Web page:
Most Philly-cheesesteak connoisseurs know that it?s next to impossible to find an authentic version of the magically mammoth sandwich below the Mason-Dixon line. That said, South-A-Philly Steaks & Hoagies works pretty darn hard to be the exception to the rule. Discerning in its curation, the eatery imports par-baked bread directly from South Jersey. Once the rolls rise to perfection, the crew piles on hearty amounts of meat coupled with a generous coating of Cheez Whiz?the only condiment known to have been used in both sandwich creation and the signings of numerous constitutional amendments.
Balancing out the meaty menu, South-A-Philly Steaks & Hoagies not so surprisingly serves another Pennsylvanian staple?the hoagie. Each heroically sized creation is adorned with both italian Dietz and Watson meats and cheeses including genoa salami, coteghino, capocolla, and provolone. Truly adventurous offerings also fly out of the kitchen with toppings that range from onions, peppers, pickle slices, and the hands of friends who fight over said pickle slices.
Framed black-and-white pictures fill the lemon-yellow and terra-cotta-red walls in Fratelli's Restaurant, evoking the casual ambiance of a family dining room beside the Mediterranean. The chefs demonstrate a similar commitment to homestyle comfort by faithfully re-creating familiar Italian-American staples. Ricotta-stuffed shells bake beneath a layer of mozzarella and marinara, and marsala sauce adds an extra dose of flavor to sautéed veal loin, chicken breast, or sliced rib-eye steak. Occasional maritime influences also work their way into the menu, as in the case of the housemade crab cakes and the shrimp or scallops in a spicy red sauce made with magma-marinated peppers.
Thirty years ago, a mother, a son, and his wife joined forces to create their own barbecue restaurant, starting with family-inspired, made-from-scratch recipes. The formula proved to be a success, and although Woody’s Bar-B-Q is now under new ownership and management, they still dish up the same quality eats from locations in six states. The newly remodeled restaurant’s defining secret sauce decorates baby back ribs, pulled pork sandwiches, and roasted half-chickens.
Dick’s quickly silences grumbling bellies with a menu of tasty grilled edibles and a tongue-tingling variety of spicy twists. Fried pickles ($4.29), buffalo shrimp ($7.49), or wings in 365 available flavors ($8.99/10) engage mouths as guests wait for the main attraction—half-pound burgers, whose meatslabs are hand-pressed and grilled to order over the heat of omnipresent flame decals. Bacon, swiss, and lettuce enrobe the Squealin' Cheeser burger ($7.59), whereas sautéed mushrooms sit proudly atop the Shroomer burger ($7.59) and a trio of cheddar, american, and jack adorn the Three Cheeser ($7.59). All burgers come with a choice of steak fries or waffle fries and can be sharpened with any of Dick’s 365 sauce blends ($0.59 additional). Before strolling over to the nearby beach to squash sandcastles, diners can clog their molars with chunks of deep-fried Oreos ($3.99), a chocolate tribute to the hamburger and a smooth ending to a spicy ride.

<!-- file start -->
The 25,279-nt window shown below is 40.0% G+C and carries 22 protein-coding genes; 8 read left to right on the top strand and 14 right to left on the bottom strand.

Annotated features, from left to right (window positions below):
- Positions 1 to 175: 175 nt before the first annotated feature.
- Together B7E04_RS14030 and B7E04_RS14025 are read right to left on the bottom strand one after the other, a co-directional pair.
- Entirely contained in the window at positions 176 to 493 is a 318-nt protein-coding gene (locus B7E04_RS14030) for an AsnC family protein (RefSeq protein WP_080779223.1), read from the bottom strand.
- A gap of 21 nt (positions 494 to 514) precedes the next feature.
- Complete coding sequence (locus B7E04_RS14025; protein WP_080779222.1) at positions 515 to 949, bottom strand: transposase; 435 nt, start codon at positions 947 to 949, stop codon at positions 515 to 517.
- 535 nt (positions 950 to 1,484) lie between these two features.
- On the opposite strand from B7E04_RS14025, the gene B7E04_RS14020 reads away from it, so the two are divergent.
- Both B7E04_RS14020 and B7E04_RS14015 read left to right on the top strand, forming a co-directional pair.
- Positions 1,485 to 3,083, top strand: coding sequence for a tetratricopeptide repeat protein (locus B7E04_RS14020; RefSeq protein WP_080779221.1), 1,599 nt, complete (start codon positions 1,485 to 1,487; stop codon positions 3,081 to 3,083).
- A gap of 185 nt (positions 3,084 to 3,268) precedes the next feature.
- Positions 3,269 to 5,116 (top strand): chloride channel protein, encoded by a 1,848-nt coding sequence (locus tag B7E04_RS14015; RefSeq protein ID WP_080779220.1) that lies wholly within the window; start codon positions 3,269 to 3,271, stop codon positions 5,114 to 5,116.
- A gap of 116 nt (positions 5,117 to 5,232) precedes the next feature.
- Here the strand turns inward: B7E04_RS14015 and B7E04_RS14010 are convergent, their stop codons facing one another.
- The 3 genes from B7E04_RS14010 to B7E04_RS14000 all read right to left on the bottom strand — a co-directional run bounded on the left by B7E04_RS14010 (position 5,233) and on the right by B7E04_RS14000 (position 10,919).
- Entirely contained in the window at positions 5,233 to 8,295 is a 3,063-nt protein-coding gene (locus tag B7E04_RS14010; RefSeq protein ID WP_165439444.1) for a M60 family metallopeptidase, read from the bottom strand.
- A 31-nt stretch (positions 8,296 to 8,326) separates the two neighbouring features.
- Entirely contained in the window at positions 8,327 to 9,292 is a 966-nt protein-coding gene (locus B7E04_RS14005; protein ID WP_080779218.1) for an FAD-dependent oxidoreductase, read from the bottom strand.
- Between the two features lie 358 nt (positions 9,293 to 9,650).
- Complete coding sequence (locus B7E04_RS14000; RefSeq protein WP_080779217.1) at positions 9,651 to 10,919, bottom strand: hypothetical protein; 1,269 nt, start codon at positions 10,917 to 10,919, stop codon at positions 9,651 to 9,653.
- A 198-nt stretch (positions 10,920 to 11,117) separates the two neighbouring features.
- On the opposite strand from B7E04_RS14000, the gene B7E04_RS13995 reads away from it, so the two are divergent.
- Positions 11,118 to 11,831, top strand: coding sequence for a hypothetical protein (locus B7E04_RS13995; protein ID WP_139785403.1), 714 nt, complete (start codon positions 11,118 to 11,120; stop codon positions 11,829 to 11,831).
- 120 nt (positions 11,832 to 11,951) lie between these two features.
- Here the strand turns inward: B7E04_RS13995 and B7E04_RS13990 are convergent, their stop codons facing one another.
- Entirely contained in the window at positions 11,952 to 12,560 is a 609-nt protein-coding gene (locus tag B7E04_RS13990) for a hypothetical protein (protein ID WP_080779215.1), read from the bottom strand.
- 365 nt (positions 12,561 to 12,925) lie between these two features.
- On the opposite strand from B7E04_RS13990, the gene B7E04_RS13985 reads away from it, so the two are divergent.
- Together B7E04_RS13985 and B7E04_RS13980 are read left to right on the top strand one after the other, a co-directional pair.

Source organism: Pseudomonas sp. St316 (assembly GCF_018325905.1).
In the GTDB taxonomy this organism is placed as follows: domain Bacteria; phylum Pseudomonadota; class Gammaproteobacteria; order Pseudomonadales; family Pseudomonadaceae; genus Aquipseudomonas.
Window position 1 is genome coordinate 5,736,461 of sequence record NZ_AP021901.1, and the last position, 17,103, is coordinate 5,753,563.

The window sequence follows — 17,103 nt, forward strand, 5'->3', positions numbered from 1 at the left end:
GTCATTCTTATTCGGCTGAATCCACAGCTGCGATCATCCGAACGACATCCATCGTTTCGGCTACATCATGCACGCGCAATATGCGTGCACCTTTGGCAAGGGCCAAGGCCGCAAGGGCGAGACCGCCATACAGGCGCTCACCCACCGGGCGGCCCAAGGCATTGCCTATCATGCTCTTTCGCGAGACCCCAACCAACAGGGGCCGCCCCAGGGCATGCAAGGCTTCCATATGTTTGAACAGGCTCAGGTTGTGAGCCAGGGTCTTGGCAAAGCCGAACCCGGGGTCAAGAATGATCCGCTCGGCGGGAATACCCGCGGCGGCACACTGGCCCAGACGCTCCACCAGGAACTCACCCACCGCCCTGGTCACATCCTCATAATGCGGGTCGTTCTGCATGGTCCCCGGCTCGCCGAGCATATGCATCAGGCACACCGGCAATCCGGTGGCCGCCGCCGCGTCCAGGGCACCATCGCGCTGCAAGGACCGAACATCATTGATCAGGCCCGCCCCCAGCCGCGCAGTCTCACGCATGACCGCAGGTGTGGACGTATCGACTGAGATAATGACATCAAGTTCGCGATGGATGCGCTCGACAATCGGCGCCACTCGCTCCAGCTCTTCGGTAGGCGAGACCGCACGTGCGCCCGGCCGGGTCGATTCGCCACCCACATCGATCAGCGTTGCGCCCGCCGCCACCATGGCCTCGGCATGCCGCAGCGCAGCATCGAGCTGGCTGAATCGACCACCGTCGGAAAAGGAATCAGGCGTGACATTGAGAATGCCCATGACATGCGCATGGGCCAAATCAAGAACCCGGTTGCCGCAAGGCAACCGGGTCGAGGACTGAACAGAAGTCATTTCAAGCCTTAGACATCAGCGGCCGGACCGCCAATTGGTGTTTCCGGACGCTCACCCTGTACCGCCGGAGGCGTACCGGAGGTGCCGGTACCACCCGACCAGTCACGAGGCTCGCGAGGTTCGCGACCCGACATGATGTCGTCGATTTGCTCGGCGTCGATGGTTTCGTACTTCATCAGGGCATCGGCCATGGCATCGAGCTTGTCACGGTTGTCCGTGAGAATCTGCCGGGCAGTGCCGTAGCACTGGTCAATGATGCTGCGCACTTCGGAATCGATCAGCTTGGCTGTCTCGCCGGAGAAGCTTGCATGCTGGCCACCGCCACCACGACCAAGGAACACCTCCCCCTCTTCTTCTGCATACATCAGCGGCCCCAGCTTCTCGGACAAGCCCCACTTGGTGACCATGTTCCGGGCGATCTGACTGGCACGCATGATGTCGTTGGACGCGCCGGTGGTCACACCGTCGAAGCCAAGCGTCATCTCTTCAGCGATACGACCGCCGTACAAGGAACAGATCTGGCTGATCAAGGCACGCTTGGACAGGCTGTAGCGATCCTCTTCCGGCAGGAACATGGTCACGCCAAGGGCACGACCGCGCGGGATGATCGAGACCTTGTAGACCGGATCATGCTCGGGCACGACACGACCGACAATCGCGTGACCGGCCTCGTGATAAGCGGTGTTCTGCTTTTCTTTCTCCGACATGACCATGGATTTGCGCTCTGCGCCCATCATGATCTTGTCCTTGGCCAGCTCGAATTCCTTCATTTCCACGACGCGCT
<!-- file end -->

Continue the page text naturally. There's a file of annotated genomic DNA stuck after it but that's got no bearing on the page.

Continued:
The pastry makers at Everything Bagel bake New York–style bagels daily and pair them with eight flavors of cream cheese. Customers can unite 12 of the café's rotating selection of bagels with a pound of plain cream cheese—or the low-fat variety—to feed coworkers at a morning meeting, satiate a hungry group of students, or enjoy on the first day of each month. Scallion spread spices up sesame rounds, and cucumber-dill cream cheese adds zest to plain bagels. Patrons can slather a raisin bagel with a honey-almond cream cheese or apply it to their facial skin for an appetizing moisturizer.
Cortesse's presents an Italian menu sculpted out of fresh vegetables, pasta, hearty meat, and succulent seafood. Like the 45-year-old John D. Rockefeller, the bistro is winsomely nestled in a picturesque 1880s home. Halt hunger with an appetizer of calamari, handbreaded and fried under a layer of parmesan cheese and accompanied by remoulade sauce ($7.95). Voraciously pursue an entree with the primavera, accoutered in asparagus, portobello mushrooms, roasted peppers, and a light garlic cream sauce ($10.95). A seasoned 8-ounce certified-Angus-beef filet inundates tummies with heaps of scrumptious protein ($21.95), while the char-grilled pork tenderloin harnesses the yumminess of herbed polenta, marinara, and a duo of jumbo shrimp to sing sweet tunes of tastiness to palates, albeit in a politely hushed, metaphorical tone ($19.95). Parched guests can relieve arid gullets with a glass of wine or one of 20 specialty martinis.